In an era where cashless transactions are the new norm, card payments have firmly established themselves as a preferred method. Still, the possibility of disputes remains. What are the most common dispute scenarios with merchants, and to what extent are
customers protected compared to other payment methods, such as A2A?
Understanding cardholder protection levels requires a deeper dive into the frequent scenarios that lead to consumer disputes – and
Visa's classifications provide insights.
Cardholders often find themselves in situations where the ordered merchandise or services were not received, leading to the Merchandise/Services Not Received claim. In some cases, the order is cancelled due to an unmet delivery date or the merchandise being
unavailable for pick-up. Another frequent grievance is the Cancelled Recurring scenario, where, much to the cardholder's dismay, a recurring transaction is processed even after its cancellation or post the account's closure.
Disputes also arise when the received product or service fails to match its description or is deemed defective, known as Not as Described or Defective Merchandise/Services. The booming e-commerce world, while offering variety, has unfortunately also seen
a rise in counterfeit goods, culminating in the Counterfeit Merchandise claim.
A scenario that hinges on the nuances of the transaction, Misrepresentation, involves cases where the terms of sale were misreported. Adding to the list is the ever-frustrating Credit not Processed situation, in which the cardholder awaits a credit that
never reflects, and the similar Cancelled Merchandise/Services, where credit remains unprocessed after a product return or service cancellation. In some instances, the Original Credit Transaction Not Accepted issue emerges, where the original credit is downright
The appeal of cards as a payment medium isn't just convenience – it's the consumer protection they provide. Organisations like
Mastercard have established solid policies to shield cardholder rights and ensure merchants meet their commitments.
The Chargeback process is a testament to this protective framework, outlined on Visa's website. In a dispute, cardholders can approach their bank, prompting an investigation.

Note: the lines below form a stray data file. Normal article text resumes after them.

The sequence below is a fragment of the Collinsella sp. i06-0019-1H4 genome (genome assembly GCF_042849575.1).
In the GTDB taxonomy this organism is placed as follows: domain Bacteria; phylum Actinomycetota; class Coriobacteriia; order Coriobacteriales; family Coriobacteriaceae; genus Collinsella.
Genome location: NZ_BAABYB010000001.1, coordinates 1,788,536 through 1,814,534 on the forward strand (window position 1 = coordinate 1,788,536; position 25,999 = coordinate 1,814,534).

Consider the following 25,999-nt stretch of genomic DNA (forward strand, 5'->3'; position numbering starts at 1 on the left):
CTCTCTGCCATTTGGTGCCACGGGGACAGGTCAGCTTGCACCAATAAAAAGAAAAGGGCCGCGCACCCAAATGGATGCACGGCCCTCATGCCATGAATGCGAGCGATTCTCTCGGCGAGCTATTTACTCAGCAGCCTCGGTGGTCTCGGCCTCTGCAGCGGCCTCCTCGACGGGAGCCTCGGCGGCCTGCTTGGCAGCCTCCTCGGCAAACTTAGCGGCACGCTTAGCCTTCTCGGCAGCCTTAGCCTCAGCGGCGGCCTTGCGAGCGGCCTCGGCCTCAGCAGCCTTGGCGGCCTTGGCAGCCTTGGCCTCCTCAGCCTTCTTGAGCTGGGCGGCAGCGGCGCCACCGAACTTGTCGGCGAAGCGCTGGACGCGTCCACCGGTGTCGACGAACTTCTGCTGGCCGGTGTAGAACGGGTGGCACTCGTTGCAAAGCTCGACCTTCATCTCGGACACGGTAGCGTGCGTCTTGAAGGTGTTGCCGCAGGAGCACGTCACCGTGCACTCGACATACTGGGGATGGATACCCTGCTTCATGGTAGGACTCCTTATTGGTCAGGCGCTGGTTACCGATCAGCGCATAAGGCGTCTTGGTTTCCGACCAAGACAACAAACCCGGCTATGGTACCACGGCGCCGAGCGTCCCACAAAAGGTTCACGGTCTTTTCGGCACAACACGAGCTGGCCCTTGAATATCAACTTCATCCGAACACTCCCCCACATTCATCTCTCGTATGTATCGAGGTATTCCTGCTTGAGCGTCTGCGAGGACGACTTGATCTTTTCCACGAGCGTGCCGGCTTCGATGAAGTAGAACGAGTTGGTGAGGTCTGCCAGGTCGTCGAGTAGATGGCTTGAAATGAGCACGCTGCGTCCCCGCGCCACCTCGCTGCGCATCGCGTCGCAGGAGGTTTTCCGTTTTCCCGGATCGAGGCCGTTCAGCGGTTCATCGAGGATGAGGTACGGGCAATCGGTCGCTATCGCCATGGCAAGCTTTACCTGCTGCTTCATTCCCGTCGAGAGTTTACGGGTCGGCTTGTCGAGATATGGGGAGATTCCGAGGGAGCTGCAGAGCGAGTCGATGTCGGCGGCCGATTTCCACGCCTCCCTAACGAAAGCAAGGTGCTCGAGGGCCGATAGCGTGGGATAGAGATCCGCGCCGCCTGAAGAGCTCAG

A validated claim results in the bank retrieving the disputed transaction amount from the merchant’s bank, ensuring cardholders are not left out of pocket.
A2A transfers, while direct and prompt, do not possess the structured dispute resolution procedures established in card payments. While banks do offer protection against erroneous or fraudulent transfers, this shield often doesn't extend to merchant disputes.
This makes card payments a more reassuring choice for consumers concerned about transactional disputes – which is why establishing a similar structured dispute process for A2A payments is essential in order to build the same level of trust customers have in
In summary, while disputes are a source of concern for many consumers, the payment method they choose can greatly influence the resolution. Card payments, supported by the rigorous policies of international brands like Visa and Mastercard, offer a comforting
assurance. With clear processes addressing a broad spectrum of dispute scenarios, cardholders can shop with the confidence of knowing their interests are protected. For card issuers, emphasising this unique selling point can not only build trust but also drive
transaction volumes. By promoting their cardholder-friendly processes, issuers can claim top-of-wallet positions, ensuring their cards are the preferred choice for consumers.